|1 of my eggs rolled off the counter as I took this picture, haha|
Friday, August 30, 2013
Homemade Sauce and Pasta
My tomatoes have not produced much this year; whereas, last year was 'mater palooza. My neighbor was kind enough to let me pick her garden since she doesn't can. In exchange I send her over some of the stuff I can. It is a win-win for both of us.
I had to do freezer sauce because I was out of jars. It was definitely much more easy to ladle sauce into ziploc bags, lay flat and freeze. I have been able to put up 15 quarts of tomato sauce (and 7 pints of sloppy joe sauce). The sauce is a tad thinner than I typically like but I didn't have very many Roma or paste tomatoes but is it ever flavorful from all the varieties of tomatoes (Roma's, Purple Cherokee, Black Krim, Brandywine, Rutgers, and Golden Jubilee). Had I been thinking properly, I should have separated my batch into juice and sauce. Oh well. I don't like to simmer my sauce more than 2 hours because it turns bitter tasting (to me anyway). As it was cooking away it smelled so delicious, all I could think of is I REALLY wanted some homemade pasta to go with the sauce. So as a last hurrah before the kitchen is tore out this week, I decided to go all in and make homemade 4 cheese ravioli.
This is the first time I have ever made from scratch pasta. After reading what seemed like 1000 recipes on how to make pasta, it was a challenge to decide because pasta can be made with a variety of flours, eggs or egg yolks, oil or not and water or not., I decided to go with Durum flour for a sturdier pasta. Durum pasta dough is harder to work (coarser grain) but it will hold up well to handling and filling.
Basic Pasta Recipe
2 cups of semolina durum flour
1 teaspoon kosher salt
3 tablespoons EVOO
4 medium eggs
sprinkle water as needed (you do not want a wet dough just enough moisture to form a a dough ball)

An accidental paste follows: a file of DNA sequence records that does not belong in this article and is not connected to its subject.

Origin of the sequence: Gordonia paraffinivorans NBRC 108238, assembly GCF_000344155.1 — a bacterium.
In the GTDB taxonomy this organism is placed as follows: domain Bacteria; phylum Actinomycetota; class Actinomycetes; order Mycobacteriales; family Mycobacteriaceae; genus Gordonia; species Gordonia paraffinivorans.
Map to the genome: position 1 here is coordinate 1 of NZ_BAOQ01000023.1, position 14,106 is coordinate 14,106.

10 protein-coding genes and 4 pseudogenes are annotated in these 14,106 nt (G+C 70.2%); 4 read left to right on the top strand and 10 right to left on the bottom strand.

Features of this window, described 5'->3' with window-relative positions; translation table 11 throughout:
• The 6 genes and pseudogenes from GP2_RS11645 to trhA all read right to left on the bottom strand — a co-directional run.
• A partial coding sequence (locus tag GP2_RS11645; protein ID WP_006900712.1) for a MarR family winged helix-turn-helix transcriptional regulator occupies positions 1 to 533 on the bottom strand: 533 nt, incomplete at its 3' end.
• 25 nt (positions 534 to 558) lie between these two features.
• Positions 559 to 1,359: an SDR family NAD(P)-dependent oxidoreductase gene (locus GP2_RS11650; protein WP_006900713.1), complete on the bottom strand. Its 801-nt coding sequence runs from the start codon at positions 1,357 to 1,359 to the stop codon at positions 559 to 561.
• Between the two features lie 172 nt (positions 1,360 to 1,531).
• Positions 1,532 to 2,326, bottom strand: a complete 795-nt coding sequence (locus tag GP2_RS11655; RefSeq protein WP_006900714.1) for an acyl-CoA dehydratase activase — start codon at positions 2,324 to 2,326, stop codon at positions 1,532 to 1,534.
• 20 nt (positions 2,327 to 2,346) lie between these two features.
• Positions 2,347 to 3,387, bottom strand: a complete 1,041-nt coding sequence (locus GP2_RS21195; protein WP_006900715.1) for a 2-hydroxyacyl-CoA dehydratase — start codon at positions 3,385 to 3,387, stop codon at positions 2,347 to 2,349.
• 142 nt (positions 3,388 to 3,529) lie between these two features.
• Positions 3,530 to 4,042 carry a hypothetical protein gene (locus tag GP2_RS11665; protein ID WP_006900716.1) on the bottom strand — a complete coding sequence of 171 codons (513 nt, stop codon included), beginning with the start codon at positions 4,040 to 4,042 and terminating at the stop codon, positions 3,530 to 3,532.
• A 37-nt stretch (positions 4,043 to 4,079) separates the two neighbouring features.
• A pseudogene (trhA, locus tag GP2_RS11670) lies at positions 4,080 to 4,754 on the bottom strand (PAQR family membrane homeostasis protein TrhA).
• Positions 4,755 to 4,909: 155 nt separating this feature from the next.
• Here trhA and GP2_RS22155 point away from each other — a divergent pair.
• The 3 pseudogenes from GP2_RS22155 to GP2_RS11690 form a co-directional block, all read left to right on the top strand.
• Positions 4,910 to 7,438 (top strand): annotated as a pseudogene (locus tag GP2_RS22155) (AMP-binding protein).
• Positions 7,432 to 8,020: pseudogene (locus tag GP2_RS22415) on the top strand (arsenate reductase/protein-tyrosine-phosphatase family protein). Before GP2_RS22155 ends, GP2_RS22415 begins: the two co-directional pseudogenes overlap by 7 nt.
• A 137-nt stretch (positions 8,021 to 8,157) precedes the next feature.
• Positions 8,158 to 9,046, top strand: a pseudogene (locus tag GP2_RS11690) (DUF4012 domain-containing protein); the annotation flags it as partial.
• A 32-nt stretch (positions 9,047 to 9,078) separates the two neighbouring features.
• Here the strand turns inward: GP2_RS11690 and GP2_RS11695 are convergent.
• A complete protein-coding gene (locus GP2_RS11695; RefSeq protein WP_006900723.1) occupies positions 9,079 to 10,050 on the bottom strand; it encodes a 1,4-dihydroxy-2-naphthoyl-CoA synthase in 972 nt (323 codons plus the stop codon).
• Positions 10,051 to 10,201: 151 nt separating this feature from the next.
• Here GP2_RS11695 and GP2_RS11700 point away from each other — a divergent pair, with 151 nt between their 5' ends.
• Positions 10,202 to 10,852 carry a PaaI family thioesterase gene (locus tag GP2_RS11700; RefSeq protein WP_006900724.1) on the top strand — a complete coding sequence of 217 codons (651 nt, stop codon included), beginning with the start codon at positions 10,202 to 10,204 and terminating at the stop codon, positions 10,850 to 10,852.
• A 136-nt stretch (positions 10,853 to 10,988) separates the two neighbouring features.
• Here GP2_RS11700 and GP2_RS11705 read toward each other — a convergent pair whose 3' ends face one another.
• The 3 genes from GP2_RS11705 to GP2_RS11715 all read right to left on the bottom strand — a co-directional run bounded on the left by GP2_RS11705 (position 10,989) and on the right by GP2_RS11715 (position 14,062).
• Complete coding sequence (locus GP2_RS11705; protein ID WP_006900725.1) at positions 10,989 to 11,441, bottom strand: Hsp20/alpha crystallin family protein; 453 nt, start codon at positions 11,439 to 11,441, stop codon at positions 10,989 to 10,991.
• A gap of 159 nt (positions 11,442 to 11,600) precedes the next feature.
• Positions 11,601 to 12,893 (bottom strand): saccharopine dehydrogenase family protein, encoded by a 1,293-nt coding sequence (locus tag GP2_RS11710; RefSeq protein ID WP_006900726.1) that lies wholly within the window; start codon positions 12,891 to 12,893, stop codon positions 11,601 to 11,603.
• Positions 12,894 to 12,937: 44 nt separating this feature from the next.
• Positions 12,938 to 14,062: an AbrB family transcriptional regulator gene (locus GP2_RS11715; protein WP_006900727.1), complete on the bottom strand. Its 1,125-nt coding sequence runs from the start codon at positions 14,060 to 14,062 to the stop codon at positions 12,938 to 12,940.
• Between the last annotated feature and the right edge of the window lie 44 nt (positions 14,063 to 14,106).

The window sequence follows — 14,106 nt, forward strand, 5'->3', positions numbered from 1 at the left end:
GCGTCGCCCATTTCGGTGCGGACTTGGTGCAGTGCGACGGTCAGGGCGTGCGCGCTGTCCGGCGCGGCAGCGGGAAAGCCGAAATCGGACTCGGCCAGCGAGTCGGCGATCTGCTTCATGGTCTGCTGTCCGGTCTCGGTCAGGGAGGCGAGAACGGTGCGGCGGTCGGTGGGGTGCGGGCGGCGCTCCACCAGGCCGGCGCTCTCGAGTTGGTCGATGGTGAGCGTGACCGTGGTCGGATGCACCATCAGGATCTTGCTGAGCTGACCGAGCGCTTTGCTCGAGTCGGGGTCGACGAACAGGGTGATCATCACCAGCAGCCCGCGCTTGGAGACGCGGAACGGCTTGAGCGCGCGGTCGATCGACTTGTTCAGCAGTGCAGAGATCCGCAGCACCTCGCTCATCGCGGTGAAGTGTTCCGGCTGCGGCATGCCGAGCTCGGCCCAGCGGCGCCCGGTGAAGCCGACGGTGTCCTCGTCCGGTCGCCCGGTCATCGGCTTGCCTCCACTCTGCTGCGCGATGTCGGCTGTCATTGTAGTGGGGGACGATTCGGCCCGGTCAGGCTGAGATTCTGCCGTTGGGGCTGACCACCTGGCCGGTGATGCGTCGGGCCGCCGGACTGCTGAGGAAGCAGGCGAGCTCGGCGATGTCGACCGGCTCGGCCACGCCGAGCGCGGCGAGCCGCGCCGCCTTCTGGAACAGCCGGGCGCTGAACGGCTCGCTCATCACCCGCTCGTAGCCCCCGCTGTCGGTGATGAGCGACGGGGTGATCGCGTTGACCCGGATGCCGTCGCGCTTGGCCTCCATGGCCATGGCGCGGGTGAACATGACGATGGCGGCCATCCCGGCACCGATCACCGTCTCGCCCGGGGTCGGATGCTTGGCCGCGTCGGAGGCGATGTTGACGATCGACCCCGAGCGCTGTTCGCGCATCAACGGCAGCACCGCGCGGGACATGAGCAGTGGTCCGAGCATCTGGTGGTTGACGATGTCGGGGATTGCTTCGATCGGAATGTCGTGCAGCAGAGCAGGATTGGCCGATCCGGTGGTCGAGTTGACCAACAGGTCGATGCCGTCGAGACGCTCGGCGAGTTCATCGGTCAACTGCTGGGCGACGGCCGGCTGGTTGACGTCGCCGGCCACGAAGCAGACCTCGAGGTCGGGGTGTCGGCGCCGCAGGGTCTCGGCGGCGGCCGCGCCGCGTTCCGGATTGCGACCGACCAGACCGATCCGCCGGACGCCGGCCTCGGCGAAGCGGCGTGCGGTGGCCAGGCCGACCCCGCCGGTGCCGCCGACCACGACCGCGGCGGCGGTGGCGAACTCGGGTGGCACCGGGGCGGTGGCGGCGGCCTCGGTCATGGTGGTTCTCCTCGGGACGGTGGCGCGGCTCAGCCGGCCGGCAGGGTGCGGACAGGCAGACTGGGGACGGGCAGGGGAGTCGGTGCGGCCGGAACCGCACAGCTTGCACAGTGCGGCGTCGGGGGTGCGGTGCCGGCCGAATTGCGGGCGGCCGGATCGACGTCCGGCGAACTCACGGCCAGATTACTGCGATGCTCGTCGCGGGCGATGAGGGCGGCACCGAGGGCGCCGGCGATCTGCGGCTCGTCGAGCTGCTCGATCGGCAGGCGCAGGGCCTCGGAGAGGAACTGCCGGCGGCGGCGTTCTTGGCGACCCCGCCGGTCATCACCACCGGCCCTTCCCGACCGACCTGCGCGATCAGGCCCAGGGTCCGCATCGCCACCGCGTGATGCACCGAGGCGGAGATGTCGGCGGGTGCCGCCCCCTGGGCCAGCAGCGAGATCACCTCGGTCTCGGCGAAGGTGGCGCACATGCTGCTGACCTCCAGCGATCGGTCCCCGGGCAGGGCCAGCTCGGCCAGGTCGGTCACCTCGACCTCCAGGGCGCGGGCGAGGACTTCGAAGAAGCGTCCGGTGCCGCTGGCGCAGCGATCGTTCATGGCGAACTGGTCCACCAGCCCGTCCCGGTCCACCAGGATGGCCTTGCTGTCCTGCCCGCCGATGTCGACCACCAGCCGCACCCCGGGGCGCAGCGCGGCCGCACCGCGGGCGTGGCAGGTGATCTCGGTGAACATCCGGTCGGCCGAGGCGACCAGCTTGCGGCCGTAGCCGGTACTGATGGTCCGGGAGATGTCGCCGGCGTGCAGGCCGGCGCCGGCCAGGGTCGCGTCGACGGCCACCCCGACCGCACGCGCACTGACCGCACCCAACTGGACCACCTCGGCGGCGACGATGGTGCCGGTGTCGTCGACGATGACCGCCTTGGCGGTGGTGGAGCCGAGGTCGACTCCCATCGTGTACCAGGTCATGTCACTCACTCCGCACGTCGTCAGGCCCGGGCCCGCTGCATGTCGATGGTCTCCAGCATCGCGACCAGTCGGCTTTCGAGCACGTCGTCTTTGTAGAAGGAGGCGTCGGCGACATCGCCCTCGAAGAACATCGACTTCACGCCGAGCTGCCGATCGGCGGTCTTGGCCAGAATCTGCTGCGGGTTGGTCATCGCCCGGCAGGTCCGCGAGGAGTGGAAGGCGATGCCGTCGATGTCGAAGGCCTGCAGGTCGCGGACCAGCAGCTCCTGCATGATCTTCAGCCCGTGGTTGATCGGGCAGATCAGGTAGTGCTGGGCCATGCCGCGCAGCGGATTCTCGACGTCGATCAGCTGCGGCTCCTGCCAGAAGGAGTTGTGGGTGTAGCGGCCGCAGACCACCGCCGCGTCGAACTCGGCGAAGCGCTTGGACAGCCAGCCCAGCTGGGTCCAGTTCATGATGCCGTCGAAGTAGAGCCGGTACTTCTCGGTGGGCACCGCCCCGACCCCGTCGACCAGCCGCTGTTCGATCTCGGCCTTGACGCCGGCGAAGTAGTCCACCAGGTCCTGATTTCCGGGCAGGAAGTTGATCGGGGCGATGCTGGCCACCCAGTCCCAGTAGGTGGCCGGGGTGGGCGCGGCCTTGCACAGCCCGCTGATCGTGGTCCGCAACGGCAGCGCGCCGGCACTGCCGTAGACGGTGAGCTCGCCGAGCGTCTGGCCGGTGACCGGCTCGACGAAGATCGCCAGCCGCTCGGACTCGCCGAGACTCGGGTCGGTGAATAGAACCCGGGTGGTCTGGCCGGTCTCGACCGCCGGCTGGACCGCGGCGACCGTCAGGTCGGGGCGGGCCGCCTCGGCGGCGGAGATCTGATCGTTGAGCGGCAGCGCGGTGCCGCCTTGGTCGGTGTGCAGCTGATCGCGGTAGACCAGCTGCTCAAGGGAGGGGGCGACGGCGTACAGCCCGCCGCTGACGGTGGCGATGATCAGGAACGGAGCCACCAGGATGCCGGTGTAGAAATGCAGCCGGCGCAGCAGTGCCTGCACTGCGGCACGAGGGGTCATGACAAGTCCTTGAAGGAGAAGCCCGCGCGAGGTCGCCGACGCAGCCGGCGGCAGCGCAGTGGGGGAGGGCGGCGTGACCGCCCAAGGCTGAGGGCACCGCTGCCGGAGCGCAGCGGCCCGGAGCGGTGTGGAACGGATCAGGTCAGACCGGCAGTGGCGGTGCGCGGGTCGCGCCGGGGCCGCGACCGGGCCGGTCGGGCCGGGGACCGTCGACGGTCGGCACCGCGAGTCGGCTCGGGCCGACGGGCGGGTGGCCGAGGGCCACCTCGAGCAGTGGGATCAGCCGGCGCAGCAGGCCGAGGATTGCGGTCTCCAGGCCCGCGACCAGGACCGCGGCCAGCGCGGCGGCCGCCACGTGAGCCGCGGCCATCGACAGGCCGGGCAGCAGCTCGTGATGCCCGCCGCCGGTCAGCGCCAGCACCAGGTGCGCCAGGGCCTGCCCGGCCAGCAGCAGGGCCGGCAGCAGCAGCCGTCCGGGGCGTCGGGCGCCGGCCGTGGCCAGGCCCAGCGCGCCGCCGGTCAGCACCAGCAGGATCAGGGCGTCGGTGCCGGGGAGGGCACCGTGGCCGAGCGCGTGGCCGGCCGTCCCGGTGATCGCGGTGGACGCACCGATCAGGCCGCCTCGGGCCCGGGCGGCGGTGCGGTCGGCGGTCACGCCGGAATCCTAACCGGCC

Combine all ingredients in a large bowl. Blend with a fork until it resembles coarse crumbs. Knead the dough for 10 minutes. The dough will slightly tacky but not sticky. As you knead you will begin to feel the change in texture and see the difference in appearance. The dough will become more elastic, have a softer feel and look slightly slick. After kneading is complete wrap in plastic wrap that has been very lightly oiled with EVOO. Let rest for 30 minutes.
I pulled my ziploc bag of sauce from the freezer and had it defrost while I made the filling.
30 ounces of Ricotta
8 ounces of cream cheese
6 ounces of parmesan
8 ounces of italian cheese blend
1-2 teaspoon(s) of italian seasoning
1 teaspoon onion powder
1 teaspoon granulated garlic
1/2 teaspoon red pepper
pinch of kosher salt
Mix on medium speed until light and fluffy (about 2 minutes).
**This makes more than what is needed for this recipe. I portion the extra amount in 1/2 cup portions into freezer bags, label and freeze (up to 3 months) for other recipes.
I tossed my sauce on to simmer while I began to roll out the ravioli's.
I don't have a pasta maker so I went old school with a rolling pin. Pull off 1/3 of the dough and rolled on a lightly floured surface. The remainder of the dough was re-wrapped and returned to the fridge. I rolled the dough as thin as I could get it without tearing.
I used my biscuit cutter for my ravioli rounds
I added a small dollop (teaspoon) of filling to the center of the dough
Crimp and seal the pasta. It is a little "rustic" looking but that's okay as long as it tastes good!
The ravioli were dropped into salted boiling water and cooked for about 2 minutes. The ravioli's float to the top of the water when they are ready. I removed them using a slotted spoon (to drain the water).
A ladle of sauce, some cracked black pepper, a sprinkle of parmesan cheese and it was paired with a crisp cold salad. All that was missing was a glass of wine.
"Mangia bene, vivi felice"
Eat well, live happy